Thursday, August 10, 2017

A Bit About Guam

by Pa Rock
World Traveler

Guam is an official "territory" of the United States that was acquired as a result of the Spanish American War more than a century ago.  Both Guam and its sister territory of Puerto Rico are occasionally discussed in terms of becoming future American states.

And both are beautiful almost beyond description.

I have been to Guam three times, and would hop on a plane and head there again tomorrow if the opportunity presented itself.  My first trip there was in 1973 as we were leaving Okinawa.  Our plane landed on Guam late at night for a quick refill of fuel, but I was helping to care for an upset infant and did not have the energy to even step off of the plane to look around.  Today Guam still functions as a gas station for international flights.  Secretary of State Rex Tillerson had been hopping around Asia when his boss made the controversial "fire and fury" statement.  Coincidentally, when Tillerson was finally able to stand before the press and address Trump's absurd remark, he did so on an airstrip in Guam where his plane had stopped to refuel.

My next two visits to the small island of Guam occurred nearly forty years after that initial pit stop of 1973.  While I was working on Okinawa in 2011, one of the airlines began a direct flight to Guam, and my co-worker, Valerie, and I decided to check it out.  We spent three or four days at a hotel on the beach in the capital of Agana, and rented a car to tour the island.  Guam is barely a speck in the big Pacific Ocean.   It totals a mere 210 square miles and has a population of less than 200,000.  Many of the island's residents are descendants of the Chamorro people who first settled the island thousands of years ago.

Touring Guam in a rental car was not a difficult process.  The island is so small that it is easy to drive the circumference in about two hours.  Valerie and I took the better part of a day on our drive about, stopping to shop and swim and view the old Spanish fortifications along the way.  Guam is one of those places where postcard views abound.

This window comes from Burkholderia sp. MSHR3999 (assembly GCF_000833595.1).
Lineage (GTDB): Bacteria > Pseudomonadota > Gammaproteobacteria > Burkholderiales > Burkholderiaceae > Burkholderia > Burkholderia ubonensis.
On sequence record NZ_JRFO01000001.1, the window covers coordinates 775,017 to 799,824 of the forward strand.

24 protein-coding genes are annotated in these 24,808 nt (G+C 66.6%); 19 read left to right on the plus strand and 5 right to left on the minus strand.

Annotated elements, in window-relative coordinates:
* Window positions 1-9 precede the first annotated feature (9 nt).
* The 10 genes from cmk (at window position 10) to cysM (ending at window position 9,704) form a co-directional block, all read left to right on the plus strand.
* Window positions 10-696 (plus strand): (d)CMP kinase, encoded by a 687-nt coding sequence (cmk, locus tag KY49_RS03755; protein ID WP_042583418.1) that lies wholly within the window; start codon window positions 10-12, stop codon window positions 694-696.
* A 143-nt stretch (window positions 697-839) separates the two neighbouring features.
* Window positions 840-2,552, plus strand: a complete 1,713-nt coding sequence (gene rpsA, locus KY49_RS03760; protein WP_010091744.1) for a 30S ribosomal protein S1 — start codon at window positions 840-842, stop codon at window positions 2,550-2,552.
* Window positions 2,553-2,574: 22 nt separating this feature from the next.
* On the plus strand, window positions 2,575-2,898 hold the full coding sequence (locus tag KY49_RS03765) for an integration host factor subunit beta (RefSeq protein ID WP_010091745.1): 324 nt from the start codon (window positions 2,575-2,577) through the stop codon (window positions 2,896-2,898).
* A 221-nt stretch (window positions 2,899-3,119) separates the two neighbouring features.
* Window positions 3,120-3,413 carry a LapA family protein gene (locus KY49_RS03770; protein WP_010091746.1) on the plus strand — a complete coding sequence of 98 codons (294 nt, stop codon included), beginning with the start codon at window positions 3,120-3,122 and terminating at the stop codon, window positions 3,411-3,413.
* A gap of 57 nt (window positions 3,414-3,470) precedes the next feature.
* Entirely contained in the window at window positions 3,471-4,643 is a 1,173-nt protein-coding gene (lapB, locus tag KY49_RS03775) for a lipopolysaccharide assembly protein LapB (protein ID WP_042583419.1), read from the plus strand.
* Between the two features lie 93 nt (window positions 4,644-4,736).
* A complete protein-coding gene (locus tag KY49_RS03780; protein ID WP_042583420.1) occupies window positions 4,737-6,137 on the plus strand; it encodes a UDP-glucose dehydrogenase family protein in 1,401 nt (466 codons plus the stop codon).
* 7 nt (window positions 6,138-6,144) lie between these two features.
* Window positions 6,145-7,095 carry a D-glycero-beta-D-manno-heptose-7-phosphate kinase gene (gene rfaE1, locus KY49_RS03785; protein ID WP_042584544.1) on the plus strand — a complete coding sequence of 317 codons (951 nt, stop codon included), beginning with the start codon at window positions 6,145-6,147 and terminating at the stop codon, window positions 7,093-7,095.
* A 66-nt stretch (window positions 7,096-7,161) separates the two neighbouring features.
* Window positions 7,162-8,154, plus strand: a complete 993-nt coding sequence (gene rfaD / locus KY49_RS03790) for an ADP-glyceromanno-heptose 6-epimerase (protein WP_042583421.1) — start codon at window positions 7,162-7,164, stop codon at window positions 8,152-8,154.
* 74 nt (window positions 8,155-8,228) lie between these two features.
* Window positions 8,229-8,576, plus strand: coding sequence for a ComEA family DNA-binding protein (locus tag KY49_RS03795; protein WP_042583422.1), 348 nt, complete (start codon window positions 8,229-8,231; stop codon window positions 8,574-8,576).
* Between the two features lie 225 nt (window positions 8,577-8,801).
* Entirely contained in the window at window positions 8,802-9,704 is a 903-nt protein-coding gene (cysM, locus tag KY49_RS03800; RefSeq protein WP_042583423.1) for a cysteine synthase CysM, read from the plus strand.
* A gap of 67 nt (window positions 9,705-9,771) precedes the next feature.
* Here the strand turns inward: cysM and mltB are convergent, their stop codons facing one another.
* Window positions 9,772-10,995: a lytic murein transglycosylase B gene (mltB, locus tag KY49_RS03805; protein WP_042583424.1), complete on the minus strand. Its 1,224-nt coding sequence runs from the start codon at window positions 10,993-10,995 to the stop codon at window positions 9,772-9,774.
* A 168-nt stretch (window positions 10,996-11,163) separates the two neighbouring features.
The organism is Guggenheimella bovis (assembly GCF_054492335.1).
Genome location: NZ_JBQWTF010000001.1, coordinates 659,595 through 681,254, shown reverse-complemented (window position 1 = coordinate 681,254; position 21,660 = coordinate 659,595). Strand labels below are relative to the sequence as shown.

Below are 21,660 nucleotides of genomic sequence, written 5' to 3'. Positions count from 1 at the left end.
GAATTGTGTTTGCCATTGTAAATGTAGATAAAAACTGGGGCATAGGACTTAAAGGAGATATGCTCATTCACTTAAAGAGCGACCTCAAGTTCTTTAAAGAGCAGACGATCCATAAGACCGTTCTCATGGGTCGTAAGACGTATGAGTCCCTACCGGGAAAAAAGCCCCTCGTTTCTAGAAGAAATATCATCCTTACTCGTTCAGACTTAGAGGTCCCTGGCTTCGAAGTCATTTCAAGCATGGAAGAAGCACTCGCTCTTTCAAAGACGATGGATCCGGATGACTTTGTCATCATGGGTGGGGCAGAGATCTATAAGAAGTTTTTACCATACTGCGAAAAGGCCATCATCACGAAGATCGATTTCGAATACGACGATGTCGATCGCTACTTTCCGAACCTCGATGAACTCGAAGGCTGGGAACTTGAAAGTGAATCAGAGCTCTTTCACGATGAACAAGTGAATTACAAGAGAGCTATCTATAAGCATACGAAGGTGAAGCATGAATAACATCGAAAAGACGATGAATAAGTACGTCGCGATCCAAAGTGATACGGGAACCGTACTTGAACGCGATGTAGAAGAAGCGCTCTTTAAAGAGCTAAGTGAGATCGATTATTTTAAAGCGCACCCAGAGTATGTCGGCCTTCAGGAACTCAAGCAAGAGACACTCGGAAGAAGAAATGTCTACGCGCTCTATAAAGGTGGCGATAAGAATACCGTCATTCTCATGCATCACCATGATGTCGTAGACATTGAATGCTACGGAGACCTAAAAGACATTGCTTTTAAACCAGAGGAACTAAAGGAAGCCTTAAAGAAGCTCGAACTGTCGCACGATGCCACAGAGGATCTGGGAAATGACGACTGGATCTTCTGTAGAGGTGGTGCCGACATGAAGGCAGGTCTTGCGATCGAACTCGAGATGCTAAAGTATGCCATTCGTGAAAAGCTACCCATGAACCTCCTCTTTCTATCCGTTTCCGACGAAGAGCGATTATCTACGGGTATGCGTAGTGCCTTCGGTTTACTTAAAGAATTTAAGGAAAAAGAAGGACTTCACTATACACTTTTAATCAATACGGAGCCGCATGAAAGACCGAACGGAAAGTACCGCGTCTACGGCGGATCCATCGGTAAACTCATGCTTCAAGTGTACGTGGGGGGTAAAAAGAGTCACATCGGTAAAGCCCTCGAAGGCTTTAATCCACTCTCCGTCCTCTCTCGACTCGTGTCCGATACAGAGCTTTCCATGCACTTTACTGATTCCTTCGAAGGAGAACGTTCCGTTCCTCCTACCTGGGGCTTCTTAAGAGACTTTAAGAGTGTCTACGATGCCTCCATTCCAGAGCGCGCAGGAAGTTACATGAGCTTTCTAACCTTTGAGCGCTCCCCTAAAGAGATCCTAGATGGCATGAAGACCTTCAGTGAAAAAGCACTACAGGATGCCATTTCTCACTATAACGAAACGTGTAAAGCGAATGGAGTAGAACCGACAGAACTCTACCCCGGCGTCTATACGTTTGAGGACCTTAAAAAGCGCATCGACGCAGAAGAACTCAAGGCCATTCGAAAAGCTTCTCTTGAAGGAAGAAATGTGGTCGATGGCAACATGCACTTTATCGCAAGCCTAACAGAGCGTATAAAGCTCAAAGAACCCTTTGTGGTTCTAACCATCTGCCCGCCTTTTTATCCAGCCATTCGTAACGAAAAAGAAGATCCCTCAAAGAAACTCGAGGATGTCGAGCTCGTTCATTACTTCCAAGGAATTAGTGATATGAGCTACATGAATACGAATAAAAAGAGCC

Guam also has many stores from the mainland United States that draw American visitors.  The island has a K-Mart, a Ross's, and even a Macy's - as well as a nice American Cineplex that shows current U.S. movies.

The following year, 2012, Valerie and I visited Guam once more.  During that trip we again circumvented the island and met and visited with many of the locals.  We rode a water buffalo, and hiked out to a spot in the jungle where two Japanese soldiers had been discovered in 1972 still hiding from the allied forces who had captured the island twenty-seven years earlier.  I especially enjoyed fresh mangoes that I picked myself.  We also visited the PX at Andersen Air Force Base and drove across the U.S. Naval Base on Guam.  More that 6,000 American troops are stationed on the island.

Today North Korea seems to be backing off of its threat to annihilate Guam and is now talking about simply lobbing four missiles into the ocean close to Guam.  And Donald Trump, never one to be out-talked by anyone, is now lamenting that his off-the-cuff threat to unleash "fire and fury" on North Korea may have not been tough enough.

Perhaps if both sides were to involve some adults in their discussions, we could move beyond this dangerous name-calling phase of statesmanship.  The world deserves the leadership of cooler (and smarter) heads than those of Kim Jong Un and Donald J. Trump.

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